First, let's take a closer look at dark data. In its IT Glossary, Gartner defines dark data “as the information assets organizations collect, process and store during regular business activities, but generally fail to use for other purposes (for example, analytics, business relationships and direct monetizing).” Gartner also notes, “Dark data often comprise most organizations’ universe of information assets ... Storing and securing data typically incurs more expense (and sometimes greater risk) than value.”
Let’s also consider the magnitude of the impact that no-value data has in the enterprise. In 2012, a survey presented at the Compliance, Governance and Oversight Counsel Summit revealed that 1% of data in an enterprise has to be preserved for litigation hold, 5% has to be managed to cover compliance requirements, and another 25% is reasonably determined to have current business value. That means 69% of all data has no value whatsoever.
Now, there is not necessarily a 1:1 mapping between dark data and no-value data, but practically speaking, all data of no value can be subsumed as part of dark data (where the rest of dark data may still be able to serve some business purpose). As part of the data-driven enlightenment process that wants to see if some neglected or currently-used data really does have some value (such as big data and driving analytics insights), we don’t want to arbitrarily confine all of dark data to IT storage purgatory.
Still, the clock is ticking and long-term retention of dark data that has no value continues to incur cost (if not extra risk, as well). If storage is 40% of the IT hardware budget (a statistic I saw in a recent vendor presentation) and 69% of data has no value, then more than a quarter of the IT hardware budget each year serves no purpose.
Now, of course, it is unrealistic to think that all of the no-value data problems can be solved, but even if a third or a half of the potential savings could be achieved, that would be valuable.
So how does one go about defensible disposal of such data, elimination of redundant copies and more cost-effective tiering to alleviate the negative impact of excessive useless data? Trying to do everything manually is too labor intensive even if you could find, access, and view all the data that needs to be managed. Here is where CommVault's Simpana Reference Copy promises to help.
Simpana Reference Copy
CommVault’s Simpana software is a single platform designed to protect, manage, and access enterprise data. Many view it as a backup and recovery software product, but it can do more, such as archiving. Simpana really is a “broad spectrum” information management platform that can apply to a wide range of applications. Information management deals with the content and decision-making relationships of information as it moves through its lifecycle. To do that effectively, we must start with knowledge about the information that is to be managed.
That knowledge is contained in metadata that CommVault leverages for backup and archiving processes in what it calls its Simpana ContentStore. As part of this process, Simpana captures and creates the necessary metadata (data about the data) that is needed to manage the data. It goes beyond just file metadata (file type, file size, date created, file name, etc.), which is useful in managing the data, but insufficient.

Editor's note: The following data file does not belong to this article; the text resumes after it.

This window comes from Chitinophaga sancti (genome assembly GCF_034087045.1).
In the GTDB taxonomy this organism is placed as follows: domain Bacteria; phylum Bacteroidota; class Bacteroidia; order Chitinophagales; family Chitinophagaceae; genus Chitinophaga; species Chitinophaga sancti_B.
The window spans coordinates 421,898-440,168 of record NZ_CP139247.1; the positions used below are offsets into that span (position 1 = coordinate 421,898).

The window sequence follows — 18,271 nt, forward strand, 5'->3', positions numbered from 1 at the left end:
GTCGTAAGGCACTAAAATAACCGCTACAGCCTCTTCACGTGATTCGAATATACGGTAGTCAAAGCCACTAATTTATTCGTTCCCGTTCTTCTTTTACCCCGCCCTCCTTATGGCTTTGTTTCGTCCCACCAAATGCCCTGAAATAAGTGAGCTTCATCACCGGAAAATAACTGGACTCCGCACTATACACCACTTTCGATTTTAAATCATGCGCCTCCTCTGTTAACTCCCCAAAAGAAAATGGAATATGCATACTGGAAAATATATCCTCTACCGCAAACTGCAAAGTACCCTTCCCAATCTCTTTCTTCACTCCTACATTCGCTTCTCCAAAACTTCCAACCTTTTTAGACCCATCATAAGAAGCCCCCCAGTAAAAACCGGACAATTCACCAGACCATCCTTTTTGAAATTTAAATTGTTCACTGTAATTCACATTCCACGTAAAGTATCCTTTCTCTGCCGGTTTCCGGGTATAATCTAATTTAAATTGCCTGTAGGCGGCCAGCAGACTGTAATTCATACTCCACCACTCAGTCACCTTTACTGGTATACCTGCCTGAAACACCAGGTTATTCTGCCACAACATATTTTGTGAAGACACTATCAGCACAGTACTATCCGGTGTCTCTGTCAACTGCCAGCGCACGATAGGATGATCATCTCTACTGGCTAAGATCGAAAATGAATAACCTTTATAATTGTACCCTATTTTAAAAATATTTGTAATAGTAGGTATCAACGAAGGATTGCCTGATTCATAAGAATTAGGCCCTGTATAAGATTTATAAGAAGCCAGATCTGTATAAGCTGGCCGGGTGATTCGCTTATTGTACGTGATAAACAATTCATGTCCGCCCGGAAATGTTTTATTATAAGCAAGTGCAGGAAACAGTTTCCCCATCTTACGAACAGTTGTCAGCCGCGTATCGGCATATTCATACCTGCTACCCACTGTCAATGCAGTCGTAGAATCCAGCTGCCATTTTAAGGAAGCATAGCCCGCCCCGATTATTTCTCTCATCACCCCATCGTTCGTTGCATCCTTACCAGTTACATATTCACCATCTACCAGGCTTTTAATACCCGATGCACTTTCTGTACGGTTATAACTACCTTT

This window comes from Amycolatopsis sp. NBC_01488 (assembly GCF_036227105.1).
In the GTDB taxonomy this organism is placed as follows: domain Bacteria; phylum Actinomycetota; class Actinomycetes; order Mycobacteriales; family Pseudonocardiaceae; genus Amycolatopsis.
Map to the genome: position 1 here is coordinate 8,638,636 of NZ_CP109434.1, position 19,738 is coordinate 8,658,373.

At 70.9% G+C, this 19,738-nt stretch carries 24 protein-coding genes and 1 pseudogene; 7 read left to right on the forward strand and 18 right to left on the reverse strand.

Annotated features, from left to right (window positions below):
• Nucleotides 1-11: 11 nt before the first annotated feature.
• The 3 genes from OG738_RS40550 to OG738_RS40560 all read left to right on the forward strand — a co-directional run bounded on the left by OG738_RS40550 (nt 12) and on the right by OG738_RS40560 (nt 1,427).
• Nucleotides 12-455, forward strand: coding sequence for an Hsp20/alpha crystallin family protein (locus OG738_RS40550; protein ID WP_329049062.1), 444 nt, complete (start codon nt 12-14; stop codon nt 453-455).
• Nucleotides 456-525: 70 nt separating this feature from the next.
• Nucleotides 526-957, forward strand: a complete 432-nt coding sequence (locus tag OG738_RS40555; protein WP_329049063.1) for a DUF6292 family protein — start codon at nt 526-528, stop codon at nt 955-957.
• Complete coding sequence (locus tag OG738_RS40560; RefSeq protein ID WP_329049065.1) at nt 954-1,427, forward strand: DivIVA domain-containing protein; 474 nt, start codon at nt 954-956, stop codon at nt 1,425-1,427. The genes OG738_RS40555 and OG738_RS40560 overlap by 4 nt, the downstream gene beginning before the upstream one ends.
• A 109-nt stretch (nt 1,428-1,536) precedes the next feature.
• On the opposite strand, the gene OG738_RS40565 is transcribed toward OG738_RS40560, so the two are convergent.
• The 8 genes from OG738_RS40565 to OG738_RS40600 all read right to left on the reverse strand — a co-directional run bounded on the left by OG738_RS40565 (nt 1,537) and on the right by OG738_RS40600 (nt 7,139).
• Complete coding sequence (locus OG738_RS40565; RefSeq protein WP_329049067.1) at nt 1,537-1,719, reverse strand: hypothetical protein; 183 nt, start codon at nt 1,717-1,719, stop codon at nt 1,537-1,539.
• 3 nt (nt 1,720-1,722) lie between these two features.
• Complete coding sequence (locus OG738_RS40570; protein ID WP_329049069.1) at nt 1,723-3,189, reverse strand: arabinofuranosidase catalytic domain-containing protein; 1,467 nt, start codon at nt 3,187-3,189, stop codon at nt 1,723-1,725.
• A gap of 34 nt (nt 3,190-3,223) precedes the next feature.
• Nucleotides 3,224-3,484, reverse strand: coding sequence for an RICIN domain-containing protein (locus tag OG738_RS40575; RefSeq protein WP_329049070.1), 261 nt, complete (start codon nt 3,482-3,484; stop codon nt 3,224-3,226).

That's because file metadata is a blunt instrument for making policy decisions (such as whether data should be deleted), so in effect if you are using file metadata alone, you are flying more than half blind. The data must be indexed, examined and placed in indices with keywords created. This adds a rich set of metadata to the file metadata that can be used for effective decision-making. For example, keywords can determine that a three-year-old email that has not been accessed since it was created should not be deleted, despite being old, for e-discovery purposes.
[Read how Sepaton's scale-out NAS aims to handle the increasing amount and diversity of data in "Sepaton Launches VirtuoSO For Data Protection."]
With this metadata, CommVault Reference Copy adds intelligence to the information management process since it enables users to build content-aware policies that can take actions automatically. The policy-based rules enable Reference Copy to classify and organize data into retention buckets. Irrelevant data can be defensively disposed of while other sets of data can be moved to more cost-effective tiers of storage or to the cloud.
Moreover, dark data that may retain some ongoing value for secondary uses, such as for analytical or big data efforts, is now more available for processing. In addition, that processing will not be encumbered with tons of irrelevant data as part of its workload.
However, to gain the benefits of CommVault's Reference copy, an organization needs to implement a strong, formal data governance process that includes business lines as well as IT needs. Determining policies and the ongoing value of data could still be a challenge, but at least the technical issues can be resolved if the business issues can be solved.
Dark data does not have the glamour and cachet of big data, but enterprises need to pay more attention to managing it. Left alone, it costs too much money while generating no value. Managed effectively, whatever dark data that appears to have ongoing value can be made available for new uses. But that which has no ongoing value can be (in the best cases) defensively disposed of or (in the worst case) moved to a more cost-effective tier of storage. The promise of CommVault’s Simpana Reference Copy is that it can facilitate management processes that involve dark data with minimal cost and complexity.
CommVault is not a client of David Hill and the Mesabi Group.